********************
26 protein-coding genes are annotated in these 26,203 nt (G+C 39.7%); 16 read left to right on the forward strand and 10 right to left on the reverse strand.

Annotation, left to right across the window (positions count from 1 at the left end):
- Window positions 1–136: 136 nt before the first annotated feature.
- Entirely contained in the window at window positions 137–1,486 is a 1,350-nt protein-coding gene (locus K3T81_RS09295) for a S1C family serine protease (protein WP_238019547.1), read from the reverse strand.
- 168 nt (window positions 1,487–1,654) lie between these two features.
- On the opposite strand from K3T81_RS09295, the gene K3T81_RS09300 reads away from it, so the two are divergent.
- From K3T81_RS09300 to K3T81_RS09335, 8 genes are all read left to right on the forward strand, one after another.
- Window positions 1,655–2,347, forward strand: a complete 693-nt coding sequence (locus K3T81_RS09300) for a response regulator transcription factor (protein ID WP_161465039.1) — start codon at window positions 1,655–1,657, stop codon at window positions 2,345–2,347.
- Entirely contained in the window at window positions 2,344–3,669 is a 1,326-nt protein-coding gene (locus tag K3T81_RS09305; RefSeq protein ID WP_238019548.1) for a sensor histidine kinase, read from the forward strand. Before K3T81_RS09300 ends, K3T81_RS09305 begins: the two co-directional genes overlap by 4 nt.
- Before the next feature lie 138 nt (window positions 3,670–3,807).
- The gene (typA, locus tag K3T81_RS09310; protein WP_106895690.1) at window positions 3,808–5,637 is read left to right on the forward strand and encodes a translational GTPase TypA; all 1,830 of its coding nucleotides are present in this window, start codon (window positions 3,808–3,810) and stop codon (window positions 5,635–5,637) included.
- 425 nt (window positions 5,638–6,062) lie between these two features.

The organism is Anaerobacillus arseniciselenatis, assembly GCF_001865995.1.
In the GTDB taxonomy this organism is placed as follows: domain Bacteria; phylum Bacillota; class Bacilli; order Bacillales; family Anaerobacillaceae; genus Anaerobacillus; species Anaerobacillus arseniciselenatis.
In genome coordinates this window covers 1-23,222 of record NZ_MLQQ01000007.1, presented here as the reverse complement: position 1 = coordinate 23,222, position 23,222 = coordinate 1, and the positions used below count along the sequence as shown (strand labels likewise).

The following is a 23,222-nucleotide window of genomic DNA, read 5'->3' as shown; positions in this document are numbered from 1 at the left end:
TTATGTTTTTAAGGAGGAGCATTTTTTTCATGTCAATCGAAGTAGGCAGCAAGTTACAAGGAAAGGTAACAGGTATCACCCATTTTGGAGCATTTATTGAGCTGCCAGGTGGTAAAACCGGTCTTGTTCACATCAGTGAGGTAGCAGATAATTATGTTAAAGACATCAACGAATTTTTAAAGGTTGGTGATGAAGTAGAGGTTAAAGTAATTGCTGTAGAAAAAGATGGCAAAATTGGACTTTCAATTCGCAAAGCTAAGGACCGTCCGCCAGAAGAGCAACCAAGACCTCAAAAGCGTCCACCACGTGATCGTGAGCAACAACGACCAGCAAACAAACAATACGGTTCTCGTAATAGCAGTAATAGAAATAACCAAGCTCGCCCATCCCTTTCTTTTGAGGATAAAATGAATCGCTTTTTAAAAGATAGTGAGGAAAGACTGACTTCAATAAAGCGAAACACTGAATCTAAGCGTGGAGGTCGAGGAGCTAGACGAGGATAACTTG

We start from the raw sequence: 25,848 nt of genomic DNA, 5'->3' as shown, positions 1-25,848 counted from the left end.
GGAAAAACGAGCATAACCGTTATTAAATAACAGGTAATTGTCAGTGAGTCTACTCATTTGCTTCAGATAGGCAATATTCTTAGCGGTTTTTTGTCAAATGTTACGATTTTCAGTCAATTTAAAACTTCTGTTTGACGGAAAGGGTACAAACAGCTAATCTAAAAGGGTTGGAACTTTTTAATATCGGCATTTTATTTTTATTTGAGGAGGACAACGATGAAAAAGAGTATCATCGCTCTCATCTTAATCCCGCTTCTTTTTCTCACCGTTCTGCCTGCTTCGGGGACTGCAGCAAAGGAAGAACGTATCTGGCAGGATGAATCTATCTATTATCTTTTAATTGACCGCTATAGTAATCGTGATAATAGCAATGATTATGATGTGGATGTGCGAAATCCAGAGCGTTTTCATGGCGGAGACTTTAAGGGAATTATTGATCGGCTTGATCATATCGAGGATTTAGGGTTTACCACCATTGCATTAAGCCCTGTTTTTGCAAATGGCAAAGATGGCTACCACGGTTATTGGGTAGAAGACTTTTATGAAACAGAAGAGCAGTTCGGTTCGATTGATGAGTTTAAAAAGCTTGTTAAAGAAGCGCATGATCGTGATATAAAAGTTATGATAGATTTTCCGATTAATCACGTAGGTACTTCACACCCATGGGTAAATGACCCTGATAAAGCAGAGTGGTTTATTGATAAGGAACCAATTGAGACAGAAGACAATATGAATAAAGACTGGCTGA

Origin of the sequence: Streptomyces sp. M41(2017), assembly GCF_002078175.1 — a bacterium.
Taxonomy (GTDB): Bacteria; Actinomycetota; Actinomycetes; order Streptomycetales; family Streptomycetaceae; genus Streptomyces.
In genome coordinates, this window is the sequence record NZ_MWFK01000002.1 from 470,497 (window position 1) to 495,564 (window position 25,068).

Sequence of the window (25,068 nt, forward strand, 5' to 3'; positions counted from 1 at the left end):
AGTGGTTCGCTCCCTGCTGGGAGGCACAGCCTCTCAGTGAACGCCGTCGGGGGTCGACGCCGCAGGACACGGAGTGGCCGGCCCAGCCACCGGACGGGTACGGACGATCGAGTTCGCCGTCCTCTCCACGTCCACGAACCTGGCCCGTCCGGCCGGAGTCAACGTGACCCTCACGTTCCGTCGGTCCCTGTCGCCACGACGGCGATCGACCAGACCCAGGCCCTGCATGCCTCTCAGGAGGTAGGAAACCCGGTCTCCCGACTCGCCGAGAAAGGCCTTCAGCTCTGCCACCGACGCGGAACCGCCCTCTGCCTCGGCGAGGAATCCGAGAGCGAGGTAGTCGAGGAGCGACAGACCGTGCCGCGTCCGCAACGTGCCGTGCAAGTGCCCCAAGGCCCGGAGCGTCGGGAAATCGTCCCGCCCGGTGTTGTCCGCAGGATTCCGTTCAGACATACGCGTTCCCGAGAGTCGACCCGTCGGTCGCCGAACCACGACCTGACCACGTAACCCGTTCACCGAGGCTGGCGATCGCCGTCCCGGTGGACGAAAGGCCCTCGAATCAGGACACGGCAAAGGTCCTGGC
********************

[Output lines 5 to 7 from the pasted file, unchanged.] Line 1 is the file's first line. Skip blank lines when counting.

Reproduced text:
- 168 nt (window positions 1,487–1,654) lie between these two features.
- On the opposite strand from K3T81_RS09295, the gene K3T81_RS09300 reads away from it, so the two are divergent.
- From K3T81_RS09300 to K3T81_RS09335, 8 genes are all read left to right on the forward strand, one after another.